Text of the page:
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Windows Draw 6 or CompletePublisher'99

"Slicing" a Digital Photograph

This tutorial explains how to use the "Slice" feature in Micrografx Windows Draw 6, or, Sierra Complete Publisher for cropping a digital photograph to a non-rectangular shape. For simplicity's sake, both programs are referred to as "Draw" in this tutorial.

Editors Note: Originally published as Micrografx Windows Draw 6, the current version of this program is published by Sierra as CompletePublisher'99. For all practical purposes, they are the same program.

Being able to "Slice" a photograph in Draw is a great feature for computer scrapbooking! Slicing crops a photograph into the shape of an object. Much more than simple rectangles, you can use circles, ovals, stars, or other shapes too. This can add a whole new range of design possibilities to your scrapbook pages!

Draw includes some special shapes with it but you're not limited to those. To use a shape, the graphic must be a single object, like a star or a circle. Although a little more involved, you can also slice a photograph into a word that could be used as a headline or topper for a scrapbook page.

"Slicing" requires 2 objects; the object that you want to slice (the digital photograph), and, a simple vector graphic object that is the shape you want the sliced object to be. It works pretty much like a cookie cutter. Your photograph is the cookie dough and the shape is the cookie cutter.

Note: The slice shape (cookie cutter) must be a single object graphic. It cannot be a graphic that is made up of multiple objects or Draw will not know which individual shape to make the slice with. Most vectored clip art graphics contain multiple objects within the graphic. If the image is grouped, it may appear like it's one object when it really isn't. A graphic like this cannot be used to slice a photograph.

To follow along you'll need to have:

- Either Micrografx Windows Draw 6 or Sierra's CompletePublisher'99.

- A digital photograph to slice. This can be a photograph you have scanned, taken with a digital camera, or from a computer disk with your photographs that you got from a photo lab.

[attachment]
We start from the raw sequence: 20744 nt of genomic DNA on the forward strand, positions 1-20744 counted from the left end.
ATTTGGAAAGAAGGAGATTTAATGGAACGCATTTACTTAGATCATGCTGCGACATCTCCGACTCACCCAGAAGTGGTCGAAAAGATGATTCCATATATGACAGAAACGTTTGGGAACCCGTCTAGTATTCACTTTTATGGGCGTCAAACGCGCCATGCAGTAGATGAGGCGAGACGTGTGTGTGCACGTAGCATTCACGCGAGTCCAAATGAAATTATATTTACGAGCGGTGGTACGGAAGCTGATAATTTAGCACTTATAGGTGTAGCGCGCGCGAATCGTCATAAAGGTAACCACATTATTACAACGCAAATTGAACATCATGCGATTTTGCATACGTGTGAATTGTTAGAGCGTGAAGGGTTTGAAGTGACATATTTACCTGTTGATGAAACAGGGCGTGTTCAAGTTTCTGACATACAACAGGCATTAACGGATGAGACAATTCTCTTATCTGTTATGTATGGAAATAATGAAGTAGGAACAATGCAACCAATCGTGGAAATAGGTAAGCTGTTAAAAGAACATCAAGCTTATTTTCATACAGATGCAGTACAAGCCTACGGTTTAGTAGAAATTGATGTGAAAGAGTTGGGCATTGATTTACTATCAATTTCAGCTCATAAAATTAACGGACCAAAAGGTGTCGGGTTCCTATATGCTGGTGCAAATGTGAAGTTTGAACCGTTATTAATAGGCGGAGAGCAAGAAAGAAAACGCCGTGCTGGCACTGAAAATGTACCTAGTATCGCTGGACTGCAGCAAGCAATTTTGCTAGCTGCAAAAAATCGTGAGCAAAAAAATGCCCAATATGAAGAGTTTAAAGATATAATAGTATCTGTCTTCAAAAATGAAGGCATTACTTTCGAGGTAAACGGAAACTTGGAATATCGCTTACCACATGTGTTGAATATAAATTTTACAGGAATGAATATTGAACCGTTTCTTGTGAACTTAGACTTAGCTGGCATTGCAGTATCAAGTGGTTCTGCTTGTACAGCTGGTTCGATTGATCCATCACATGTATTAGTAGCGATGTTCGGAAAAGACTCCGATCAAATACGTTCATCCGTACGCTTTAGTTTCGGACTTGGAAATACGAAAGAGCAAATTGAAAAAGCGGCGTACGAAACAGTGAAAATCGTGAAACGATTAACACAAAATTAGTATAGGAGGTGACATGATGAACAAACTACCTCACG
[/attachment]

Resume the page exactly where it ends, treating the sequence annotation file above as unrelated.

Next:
(For the purposes of this lesson, working with a low resolution photograph will be easier and take less computer processing time, so, if you have a low resolution photograph, practice this tutorial with it instead of a high resolution image.)

Lets get started!

For this tutorial, we'll take a digital photograph and put it into the shape of a circle.

1. Start a new layout in Draw and make sure the Visual Toolbar is active.

2. From the INSERT menu, select the PICTURE command. This will open a standard, Windows file dialog window. Navigate to the hard disk or drive and folder where you have your digital photograph. Double-click on the name of the photograph you want to use and the photo will be imported into your layout.

3. On the Visual Toolbar, click on the Create Shapes button and select Circle. When you do this, the mouse pointer will change to look like a cursor with a little circle next to it.

4. Next, move the cursor over on top of the layout and draw a circle by clicking, holding down the mouse button, and dragging down and to the right. As you drag the cursor a circle will be drawn on your layout. You want the circle to be a little smaller than the size of the photograph, so, when you have the circle to about that size, release the mouse button.

5. When you clicked on the Circle creation tool, a little window also opened up that says "Circle". We only need one circle for this tutorial, so click on the Finished button in the circle window.

6. Next, click on top of the circle and drag it on top of the photograph. (If you need to adjust the circle's size you can by clicking on one of the squares in a corner of the circle and dragging the little square.)

7. Once you have the circle over the top of your photograph, you're almost ready to slice. It's important to remember that the circle (your cookie cutter) does have to be on top of the photograph (your cookie dough) because when you do a slice, the program is going to use the shape of the top object to cut the shape out of the bottom object.

8. The final thing you have to do before you make the slice is to select both of the objects; the photograph and the shape. You have to do this so that the program knows what objects is going to use for the slice.

9. There are a couple of ways to select multiple objects. You can click and drag a rectangle around the outside of just those two objects, or, you can click on one object to select it, then hold down the shift key and click on the second object. (Holding down the shift key lets you select additional objects without deselecting what you already have selected.)

10. OK, both objects selected?

11. From the Tools menu select the Slice Object command.

12. At first it will appear as though the circle just disappeared but nothing else happened. Don't panic! The program did cut the shape! It may look like nothing happened but what you're seeing on the screen is actually two objects, the new shape and the left over piece of the photograph.

13. So, the final thing you need to do is to click on a corner of the photograph, or, anywhere else on the photo that's outside of where the circle was. When you click on it, it's selected. Now press your delete key. The extra cookie dough disappears and your left with....

Your shape!

Article by David Sutphin
David is an avid computer scrapbooker and the owner of Dream Maker Software, publisher of Cliptures clip art.

Copyright 1999, all rights reserved.

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